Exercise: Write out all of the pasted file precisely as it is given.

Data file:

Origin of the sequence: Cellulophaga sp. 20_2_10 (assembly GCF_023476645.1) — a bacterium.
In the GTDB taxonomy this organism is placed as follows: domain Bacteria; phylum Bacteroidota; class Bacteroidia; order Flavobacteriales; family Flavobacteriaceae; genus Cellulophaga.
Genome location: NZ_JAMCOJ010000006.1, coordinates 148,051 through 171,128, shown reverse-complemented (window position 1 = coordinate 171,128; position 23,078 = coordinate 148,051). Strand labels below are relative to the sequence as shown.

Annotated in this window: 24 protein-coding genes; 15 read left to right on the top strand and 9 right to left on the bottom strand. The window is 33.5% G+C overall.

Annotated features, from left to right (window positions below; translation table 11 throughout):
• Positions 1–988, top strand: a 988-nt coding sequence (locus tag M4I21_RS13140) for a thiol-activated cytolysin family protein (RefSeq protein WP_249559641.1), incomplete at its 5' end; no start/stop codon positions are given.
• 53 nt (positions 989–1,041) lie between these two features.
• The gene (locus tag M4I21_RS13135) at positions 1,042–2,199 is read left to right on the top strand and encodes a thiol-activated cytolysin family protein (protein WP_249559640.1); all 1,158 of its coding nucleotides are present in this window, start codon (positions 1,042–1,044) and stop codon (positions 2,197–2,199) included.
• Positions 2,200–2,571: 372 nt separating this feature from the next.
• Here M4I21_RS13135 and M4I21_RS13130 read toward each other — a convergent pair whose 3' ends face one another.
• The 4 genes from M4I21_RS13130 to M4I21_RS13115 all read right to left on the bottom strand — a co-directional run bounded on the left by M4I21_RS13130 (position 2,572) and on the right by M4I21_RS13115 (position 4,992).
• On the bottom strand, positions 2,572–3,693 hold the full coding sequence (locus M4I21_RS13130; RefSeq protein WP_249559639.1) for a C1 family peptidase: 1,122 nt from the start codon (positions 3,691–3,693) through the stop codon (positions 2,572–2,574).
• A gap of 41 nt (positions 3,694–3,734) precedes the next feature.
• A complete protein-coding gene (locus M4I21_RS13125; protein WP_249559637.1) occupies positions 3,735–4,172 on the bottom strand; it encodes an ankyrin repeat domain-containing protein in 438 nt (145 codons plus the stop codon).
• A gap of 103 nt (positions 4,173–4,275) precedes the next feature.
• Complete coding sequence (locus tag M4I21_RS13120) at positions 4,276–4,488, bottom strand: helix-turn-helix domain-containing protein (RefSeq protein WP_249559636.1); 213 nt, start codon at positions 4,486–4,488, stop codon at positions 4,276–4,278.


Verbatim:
Origin of the sequence: Cellulophaga sp. 20_2_10 (assembly GCF_023476645.1) — a bacterium.
In the GTDB taxonomy this organism is placed as follows: domain Bacteria; phylum Bacteroidota; class Bacteroidia; order Flavobacteriales; family Flavobacteriaceae; genus Cellulophaga.
Genome location: NZ_JAMCOJ010000006.1, coordinates 148,051 through 171,128, shown reverse-complemented (window position 1 = coordinate 171,128; position 23,078 = coordinate 148,051). Strand labels below are relative to the sequence as shown.

Annotated in this window: 24 protein-coding genes; 15 read left to right on the top strand and 9 right to left on the bottom strand. The window is 33.5% G+C overall.

Annotated features, from left to right (window positions below; translation table 11 throughout):
• Positions 1–988, top strand: a 988-nt coding sequence (locus tag M4I21_RS13140) for a thiol-activated cytolysin family protein (RefSeq protein WP_249559641.1), incomplete at its 5' end; no start/stop codon positions are given.
• 53 nt (positions 989–1,041) lie between these two features.
• The gene (locus tag M4I21_RS13135) at positions 1,042–2,199 is read left to right on the top strand and encodes a thiol-activated cytolysin family protein (protein WP_249559640.1); all 1,158 of its coding nucleotides are present in this window, start codon (positions 1,042–1,044) and stop codon (positions 2,197–2,199) included.
• Positions 2,200–2,571: 372 nt separating this feature from the next.
• Here M4I21_RS13135 and M4I21_RS13130 read toward each other — a convergent pair whose 3' ends face one another.
• The 4 genes from M4I21_RS13130 to M4I21_RS13115 all read right to left on the bottom strand — a co-directional run bounded on the left by M4I21_RS13130 (position 2,572) and on the right by M4I21_RS13115 (position 4,992).
• On the bottom strand, positions 2,572–3,693 hold the full coding sequence (locus M4I21_RS13130; RefSeq protein WP_249559639.1) for a C1 family peptidase: 1,122 nt from the start codon (positions 3,691–3,693) through the stop codon (positions 2,572–2,574).
• A gap of 41 nt (positions 3,694–3,734) precedes the next feature.
• A complete protein-coding gene (locus M4I21_RS13125; protein WP_249559637.1) occupies positions 3,735–4,172 on the bottom strand; it encodes an ankyrin repeat domain-containing protein in 438 nt (145 codons plus the stop codon).
• A gap of 103 nt (positions 4,173–4,275) precedes the next feature.
• Complete coding sequence (locus tag M4I21_RS13120) at positions 4,276–4,488, bottom strand: helix-turn-helix domain-containing protein (RefSeq protein WP_249559636.1); 213 nt, start codon at positions 4,486–4,488, stop codon at positions 4,276–4,278.